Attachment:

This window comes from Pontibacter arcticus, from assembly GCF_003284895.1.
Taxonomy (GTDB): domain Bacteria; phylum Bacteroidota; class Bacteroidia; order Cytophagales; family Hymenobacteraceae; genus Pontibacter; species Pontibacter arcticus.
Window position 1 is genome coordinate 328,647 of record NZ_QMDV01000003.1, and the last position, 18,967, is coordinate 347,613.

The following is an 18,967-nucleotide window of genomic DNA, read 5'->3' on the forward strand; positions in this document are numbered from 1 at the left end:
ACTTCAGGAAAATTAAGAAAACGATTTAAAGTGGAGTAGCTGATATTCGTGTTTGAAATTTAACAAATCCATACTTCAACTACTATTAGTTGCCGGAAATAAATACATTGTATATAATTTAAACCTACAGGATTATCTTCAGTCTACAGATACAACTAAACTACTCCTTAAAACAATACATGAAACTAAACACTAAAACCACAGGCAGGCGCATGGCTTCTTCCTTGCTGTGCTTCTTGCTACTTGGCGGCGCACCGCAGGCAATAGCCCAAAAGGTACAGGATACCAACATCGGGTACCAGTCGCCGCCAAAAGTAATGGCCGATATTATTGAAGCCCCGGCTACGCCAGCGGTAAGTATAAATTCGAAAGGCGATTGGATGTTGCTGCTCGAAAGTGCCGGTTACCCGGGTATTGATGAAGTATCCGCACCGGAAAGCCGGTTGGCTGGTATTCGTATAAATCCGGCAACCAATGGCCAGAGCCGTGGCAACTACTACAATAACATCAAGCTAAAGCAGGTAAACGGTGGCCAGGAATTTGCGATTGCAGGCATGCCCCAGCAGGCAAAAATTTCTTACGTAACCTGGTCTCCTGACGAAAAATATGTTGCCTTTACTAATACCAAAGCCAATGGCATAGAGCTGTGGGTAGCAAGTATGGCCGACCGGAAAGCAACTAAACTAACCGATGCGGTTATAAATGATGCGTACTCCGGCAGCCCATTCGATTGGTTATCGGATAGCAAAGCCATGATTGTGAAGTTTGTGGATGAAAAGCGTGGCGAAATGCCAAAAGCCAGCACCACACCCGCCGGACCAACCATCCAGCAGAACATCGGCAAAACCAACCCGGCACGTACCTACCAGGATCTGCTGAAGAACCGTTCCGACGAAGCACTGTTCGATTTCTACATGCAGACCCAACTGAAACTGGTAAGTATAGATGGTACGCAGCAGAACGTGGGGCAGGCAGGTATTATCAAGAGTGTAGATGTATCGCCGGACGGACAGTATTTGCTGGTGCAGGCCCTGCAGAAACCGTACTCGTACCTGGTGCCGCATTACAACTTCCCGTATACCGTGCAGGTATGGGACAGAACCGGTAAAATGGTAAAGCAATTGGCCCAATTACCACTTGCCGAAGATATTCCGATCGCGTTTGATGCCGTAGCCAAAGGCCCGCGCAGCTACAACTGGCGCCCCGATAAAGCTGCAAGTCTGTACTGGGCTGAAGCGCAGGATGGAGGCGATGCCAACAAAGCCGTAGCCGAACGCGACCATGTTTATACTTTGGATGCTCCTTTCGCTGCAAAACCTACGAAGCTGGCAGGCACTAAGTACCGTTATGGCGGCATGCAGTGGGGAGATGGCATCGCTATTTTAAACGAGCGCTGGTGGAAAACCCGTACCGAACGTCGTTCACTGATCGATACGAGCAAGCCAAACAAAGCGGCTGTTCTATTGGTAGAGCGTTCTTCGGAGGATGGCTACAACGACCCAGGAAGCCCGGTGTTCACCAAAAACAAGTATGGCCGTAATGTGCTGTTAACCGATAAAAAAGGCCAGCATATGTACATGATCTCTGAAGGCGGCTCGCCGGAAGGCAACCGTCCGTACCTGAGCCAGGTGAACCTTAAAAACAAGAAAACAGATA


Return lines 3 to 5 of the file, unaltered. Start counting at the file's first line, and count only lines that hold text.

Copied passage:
Window position 1 is genome coordinate 328,647 of record NZ_QMDV01000003.1, and the last position, 18,967, is coordinate 347,613.

The following is an 18,967-nucleotide window of genomic DNA, read 5'->3' on the forward strand; positions in this document are numbered from 1 at the left end:
ACTTCAGGAAAATTAAGAAAACGATTTAAAGTGGAGTAGCTGATATTCGTGTTTGAAATTTAACAAATCCATACTTCAACTACTATTAGTTGCCGGAAATAAATACATTGTATATAATTTAAACCTACAGGATTATCTTCAGTCTACAGATACAACTAAACTACTCCTTAAAACAATACATGAAACTAAACACTAAAACCACAGGCAGGCGCATGGCTTCTTCCTTGCTGTGCTTCTTGCTACTTGGCGGCGCACCGCAGGCAATAGCCCAAAAGGTACAGGATACCAACATCGGGTACCAGTCGCCGCCAAAAGTAATGGCCGATATTATTGAAGCCCCGGCTACGCCAGCGGTAAGTATAAATTCGAAAGGCGATTGGATGTTGCTGCTCGAAAGTGCCGGTTACCCGGGTATTGATGAAGTATCCGCACCGGAAAGCCGGTTGGCTGGTATTCGTATAAATCCGGCAACCAATGGCCAGAGCCGTGGCAACTACTACAATAACATCAAGCTAAAGCAGGTAAACGGTGGCCAGGAATTTGCGATTGCAGGCATGCCCCAGCAGGCAAAAATTTCTTACGTAACCTGGTCTCCTGACGAAAAATATGTTGCCTTTACTAATACCAAAGCCAATGGCATAGAGCTGTGGGTAGCAAGTATGGCCGACCGGAAAGCAACTAAACTAACCGATGCGGTTATAAATGATGCGTACTCCGGCAGCCCATTCGATTGGTTATCGGATAGCAAAGCCATGATTGTGAAGTTTGTGGATGAAAAGCGTGGCGAAATGCCAAAAGCCAGCACCACACCCGCCGGACCAACCATCCAGCAGAACATCGGCAAAACCAACCCGGCACGTACCTACCAGGATCTGCTGAAGAACCGTTCCGACGAAGCACTGTTCGATTTCTACATGCAGACCCAACTGAAACTGGTAAGTATAGATGGTACGCAGCAGAACGTGGGGCAGGCAGGTATTATCAAGAGTGTAGATGTATCGCCGGACGGACAGTATTTGCTGGTGCAGGCCCTGCAGAAACCGTACTCGTACCTGGTGCCGCATTACAACTTCCCGTATACCGTGCAGGTATGGGACAGAACCGGTAAAATGGTAAAGCAATTGGCCCAATTACCACTTGCCGAAGATATTCCGATCGCGTTTGATGCCGTAGCCAAAGGCCCGCGCAGCTACAACTGGCGCCCCGATAAAGCTGCAAGTCTGTACTGGGCTGAAGCGCAGGATGGAGGCGATGCCAACAAAGCCGTAGCCGAACGCGACCATGTTTATACTTTGGATGCTCCTTTCGCTGCAAAACCTACGAAGCTGGCAGGCACTAAGTACCGTTATGGCGGCATGCAGTGGGGAGATGGCATCGCTATTTTAAACGAGCGCTGGTGGAAAACCCGTACCGAACGTCGTTCACTGATCGATACGAGCAAGCCAAACAAAGCGGCTGTTCTATTGGTAGAGCGTTCTTCGGAGGATGGCTACAACGACCCAGGAAGCCCGGTGTTCACCAAAAACAAGTATGGCCGTAATGTGCTGTTAACCGATAAAAAAGGCCAGCATATGTACATGATCTCTGAAGGCGGCTCGCCGGAAGGCAACCGTCCGTACCTGAGCCAGGTGAACCTTAAAAACAAGAAAACAGATA